Overtime pay in California is based on the employee’s “regular rate of pay,” which is not always an employee’s normal hourly wage and must include almost all forms of pay that the employee receives. But how do you calculate the regular rate of pay when an employee receives both an hourly wage and a flat sum bonus—such as an extra $15 for working a weekend shift?
On March 5, the California Supreme Court ruled that an employer must calculate the regular rate of pay by dividing the employee’s total compensation by the number of nonovertime hours an employee worked during the pay period, rather than the total number of hours the employee worked, including overtime hours (Alvarado v. Dart Container Corporation of California).
In the case, Dart Container Corporation of California, which manufactures food service products such as cups and plates, allegedly maintained a policy of paying a flat “attendance bonus” of $15 per day to employees who worked Saturday and Sunday shifts, regardless of the number of hours worked on the weekend shift. An employee sued, claiming he was improperly paid overtime during the weeks that he earned the weekend attendance bonus.
The employee argued that overtime pay on any flat sum bonus should be divided only by the “regular” hours he worked that week (the method in the Division of Labor Standards Enforcement [DLSE] manual), not by the “total” hours worked during the week (regular hours plus overtime hours worked, the federal formula). For example, to determine the employee’s regular rate of pay, you would divide only by 40 regular hours instead of 48 total hours (regular hours plus overtime hours). This would result in a higher regular rate of pay and, thus, a higher overtime rate.
The lower court followed the federal formula for calculating overtime on flat sum bonuses and rejected the DLSE’s method found in its Enforcement Manual—finding that the manual is only guidance and not legally binding, and that California had no controlling law.
High Court Agrees with Employee
The California Supreme Court unanimously reversed the lower court and approved the DLSE method of calculating the regular rate of pay when a flat sum bonus is involved: Employers must divide the employee’s total compensation by the employee’s nonovertime hours worked (not by the total hours worked).
The Supreme Court reasoned that a flat sum bonus is not tied to the number of hours worked—the $15 will be paid when an employee picks up a weekend shift, regardless of how many hours the employee worked that week. Because the flat sum bonus was payable even if the employee didn’t work overtime, only the nonovertime hours should be considered when calculating the regular rate of pay.
The Supreme Court also based its ruling on two other policy factors:
• California law requires premium overtime pay which is meant to discourage employers from imposing overtime work.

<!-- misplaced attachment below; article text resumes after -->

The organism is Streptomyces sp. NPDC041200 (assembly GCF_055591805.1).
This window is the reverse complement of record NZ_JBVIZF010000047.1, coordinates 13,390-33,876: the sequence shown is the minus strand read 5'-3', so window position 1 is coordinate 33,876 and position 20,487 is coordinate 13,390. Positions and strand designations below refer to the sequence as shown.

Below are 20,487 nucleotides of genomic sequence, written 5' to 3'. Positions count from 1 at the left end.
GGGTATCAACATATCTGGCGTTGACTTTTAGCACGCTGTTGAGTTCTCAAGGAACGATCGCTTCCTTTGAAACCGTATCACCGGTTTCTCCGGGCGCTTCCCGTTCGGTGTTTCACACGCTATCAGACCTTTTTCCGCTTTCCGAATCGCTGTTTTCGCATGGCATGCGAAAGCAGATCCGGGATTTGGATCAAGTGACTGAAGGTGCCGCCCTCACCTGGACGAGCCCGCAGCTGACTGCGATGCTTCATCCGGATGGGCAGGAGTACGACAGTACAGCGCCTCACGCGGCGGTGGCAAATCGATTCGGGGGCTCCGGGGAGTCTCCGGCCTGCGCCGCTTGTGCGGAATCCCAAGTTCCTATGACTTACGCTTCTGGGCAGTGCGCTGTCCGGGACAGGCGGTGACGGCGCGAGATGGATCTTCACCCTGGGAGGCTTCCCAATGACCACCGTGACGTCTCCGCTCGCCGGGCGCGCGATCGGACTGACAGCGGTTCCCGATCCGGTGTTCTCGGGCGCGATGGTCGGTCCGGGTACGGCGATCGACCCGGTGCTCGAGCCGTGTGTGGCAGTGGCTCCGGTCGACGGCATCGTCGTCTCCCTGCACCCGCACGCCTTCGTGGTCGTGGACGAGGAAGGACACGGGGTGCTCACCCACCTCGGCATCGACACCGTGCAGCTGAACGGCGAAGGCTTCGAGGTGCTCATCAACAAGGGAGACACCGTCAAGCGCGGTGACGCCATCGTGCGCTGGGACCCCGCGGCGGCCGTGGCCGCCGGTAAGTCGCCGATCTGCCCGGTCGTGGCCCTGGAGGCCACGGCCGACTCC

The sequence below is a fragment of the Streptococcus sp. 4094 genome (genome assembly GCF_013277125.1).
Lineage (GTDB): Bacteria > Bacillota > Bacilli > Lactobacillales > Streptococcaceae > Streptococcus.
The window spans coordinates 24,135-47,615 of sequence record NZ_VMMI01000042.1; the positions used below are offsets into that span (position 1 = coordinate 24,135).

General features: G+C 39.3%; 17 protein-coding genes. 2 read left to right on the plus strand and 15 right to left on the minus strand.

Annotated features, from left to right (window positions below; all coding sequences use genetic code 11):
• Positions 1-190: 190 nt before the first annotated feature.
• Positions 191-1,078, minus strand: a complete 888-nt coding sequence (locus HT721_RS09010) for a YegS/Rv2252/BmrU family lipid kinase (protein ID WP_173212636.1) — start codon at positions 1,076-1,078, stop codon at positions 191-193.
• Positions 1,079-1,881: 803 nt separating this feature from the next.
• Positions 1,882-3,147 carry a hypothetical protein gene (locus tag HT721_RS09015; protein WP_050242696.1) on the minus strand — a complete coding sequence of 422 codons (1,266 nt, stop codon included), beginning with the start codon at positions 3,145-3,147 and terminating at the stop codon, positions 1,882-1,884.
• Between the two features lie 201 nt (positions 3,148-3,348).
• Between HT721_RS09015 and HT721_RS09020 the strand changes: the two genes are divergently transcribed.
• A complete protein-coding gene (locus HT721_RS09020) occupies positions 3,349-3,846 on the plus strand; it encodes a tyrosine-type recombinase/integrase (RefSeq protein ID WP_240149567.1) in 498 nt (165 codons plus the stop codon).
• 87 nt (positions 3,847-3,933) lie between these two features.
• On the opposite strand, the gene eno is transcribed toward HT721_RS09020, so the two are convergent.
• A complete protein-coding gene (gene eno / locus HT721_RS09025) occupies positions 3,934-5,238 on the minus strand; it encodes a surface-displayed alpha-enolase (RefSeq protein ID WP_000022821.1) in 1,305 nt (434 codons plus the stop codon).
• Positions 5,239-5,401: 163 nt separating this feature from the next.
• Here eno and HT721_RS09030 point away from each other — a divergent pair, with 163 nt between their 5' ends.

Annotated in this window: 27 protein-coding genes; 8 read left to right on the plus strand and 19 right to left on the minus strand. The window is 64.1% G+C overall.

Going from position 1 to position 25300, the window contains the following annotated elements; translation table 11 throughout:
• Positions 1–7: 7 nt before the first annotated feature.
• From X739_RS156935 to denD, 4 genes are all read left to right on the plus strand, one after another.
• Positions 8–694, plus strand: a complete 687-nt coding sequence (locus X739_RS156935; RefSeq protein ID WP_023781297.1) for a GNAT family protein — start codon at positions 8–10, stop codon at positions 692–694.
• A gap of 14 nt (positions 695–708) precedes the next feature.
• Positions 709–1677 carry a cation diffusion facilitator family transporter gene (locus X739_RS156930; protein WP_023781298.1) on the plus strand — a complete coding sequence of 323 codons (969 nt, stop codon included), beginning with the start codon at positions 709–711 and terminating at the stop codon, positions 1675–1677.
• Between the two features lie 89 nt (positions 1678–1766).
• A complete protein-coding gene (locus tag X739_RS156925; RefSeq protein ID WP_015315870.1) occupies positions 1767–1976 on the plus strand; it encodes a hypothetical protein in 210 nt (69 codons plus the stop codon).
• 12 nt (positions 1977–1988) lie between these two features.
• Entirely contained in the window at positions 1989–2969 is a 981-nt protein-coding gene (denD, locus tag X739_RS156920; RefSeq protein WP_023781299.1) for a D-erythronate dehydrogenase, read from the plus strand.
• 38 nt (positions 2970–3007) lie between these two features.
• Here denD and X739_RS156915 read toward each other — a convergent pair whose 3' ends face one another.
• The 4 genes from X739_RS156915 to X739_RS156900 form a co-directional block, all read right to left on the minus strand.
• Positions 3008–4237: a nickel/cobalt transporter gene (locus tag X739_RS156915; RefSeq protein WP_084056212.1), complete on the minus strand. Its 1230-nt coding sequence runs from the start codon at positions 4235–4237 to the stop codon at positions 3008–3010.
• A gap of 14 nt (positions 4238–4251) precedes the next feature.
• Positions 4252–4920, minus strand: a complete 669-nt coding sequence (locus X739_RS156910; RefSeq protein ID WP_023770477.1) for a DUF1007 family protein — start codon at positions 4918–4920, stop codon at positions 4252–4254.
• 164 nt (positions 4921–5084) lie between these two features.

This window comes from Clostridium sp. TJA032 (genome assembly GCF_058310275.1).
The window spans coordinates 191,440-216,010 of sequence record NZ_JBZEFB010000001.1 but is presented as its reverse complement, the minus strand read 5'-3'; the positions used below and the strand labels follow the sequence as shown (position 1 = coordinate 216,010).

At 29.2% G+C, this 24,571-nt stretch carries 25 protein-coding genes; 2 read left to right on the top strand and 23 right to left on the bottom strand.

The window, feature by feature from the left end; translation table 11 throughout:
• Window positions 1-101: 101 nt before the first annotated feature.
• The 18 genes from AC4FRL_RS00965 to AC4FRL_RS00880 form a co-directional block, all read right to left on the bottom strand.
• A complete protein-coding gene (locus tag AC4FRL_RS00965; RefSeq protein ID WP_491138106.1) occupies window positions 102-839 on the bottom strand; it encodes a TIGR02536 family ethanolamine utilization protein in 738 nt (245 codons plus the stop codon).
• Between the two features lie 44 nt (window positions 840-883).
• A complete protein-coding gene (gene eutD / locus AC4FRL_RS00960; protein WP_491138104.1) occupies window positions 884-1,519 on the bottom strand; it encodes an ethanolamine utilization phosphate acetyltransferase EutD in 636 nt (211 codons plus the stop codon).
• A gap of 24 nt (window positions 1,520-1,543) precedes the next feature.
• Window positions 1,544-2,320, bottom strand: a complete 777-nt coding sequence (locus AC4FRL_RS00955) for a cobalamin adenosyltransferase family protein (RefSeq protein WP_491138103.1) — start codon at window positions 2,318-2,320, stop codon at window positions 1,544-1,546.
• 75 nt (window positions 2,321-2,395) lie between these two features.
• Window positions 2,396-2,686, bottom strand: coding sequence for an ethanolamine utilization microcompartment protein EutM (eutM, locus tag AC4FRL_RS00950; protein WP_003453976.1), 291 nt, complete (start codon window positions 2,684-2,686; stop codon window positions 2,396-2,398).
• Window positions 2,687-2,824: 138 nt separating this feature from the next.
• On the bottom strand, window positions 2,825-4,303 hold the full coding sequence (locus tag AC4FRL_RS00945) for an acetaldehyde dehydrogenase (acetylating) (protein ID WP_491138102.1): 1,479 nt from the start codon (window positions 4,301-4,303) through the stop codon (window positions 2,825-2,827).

• California labor laws are interpreted liberally in favor of worker protection.
Interestingly, the Supreme Court held that the DLSE manual is a void underground regulation and not entitled to any deference. But, despite this holding, the court held that it could consider the DLSE’s interpretation of the law if the court was independently persuaded it was correct—which in this case it was.
This leaves employers in a truly unfortunate predicament. The DLSE will continue to interpret and enforce the state labor laws, but an employer will not know in advance whether the DLSE’s interpretation will be upheld by the courts. Instead, an employer may be subject to a retroactive interpretation and still be forced to pay penalties and/or damages.
Businesses need more certainty that they are correctly applying the law and shouldn’t be left to guess. Chief Justice Tani Cantil-Sakauye recognized this predicament in a concurring opinion: “Prior to today’s decision, the spare language of the pertinent state authorities could have left employers that fully intend to comply with state overtime laws somewhat uncertain about how to proceed”—with the result that employers may be subject to penalties because the formal rulemaking process was not followed. “Regrettably, more was not done to help employers meet their statutory responsibilities, or to ensure that employees receive the overtime pay they are due.”
The California Supreme Court was presented with an employer who was seemingly trying to do the right thing—giving its employees a bonus and taking that bonus into account when calculating overtime pay. The employer relied on a commonly used federal formula to calculate the regular rate of pay where there was no specific controlling state law on the issue.
Despite these efforts, the court found against the employer. The employer asked the court to apply the decision only going forward —as it would be unfair to hold the employer liable when no statute specifically addressed the flat-sum bonus calculation.
Unfortunately, the court determined that the employer should not be given a “free pass” and that its holding would apply retroactively, not just going forward.
This decision is limited to flat-sum bonuses, but we may see employees argue that it should apply to other types of extra compensation.
Employers who want to give “extra pay” to hourly workers should consult legal counsel.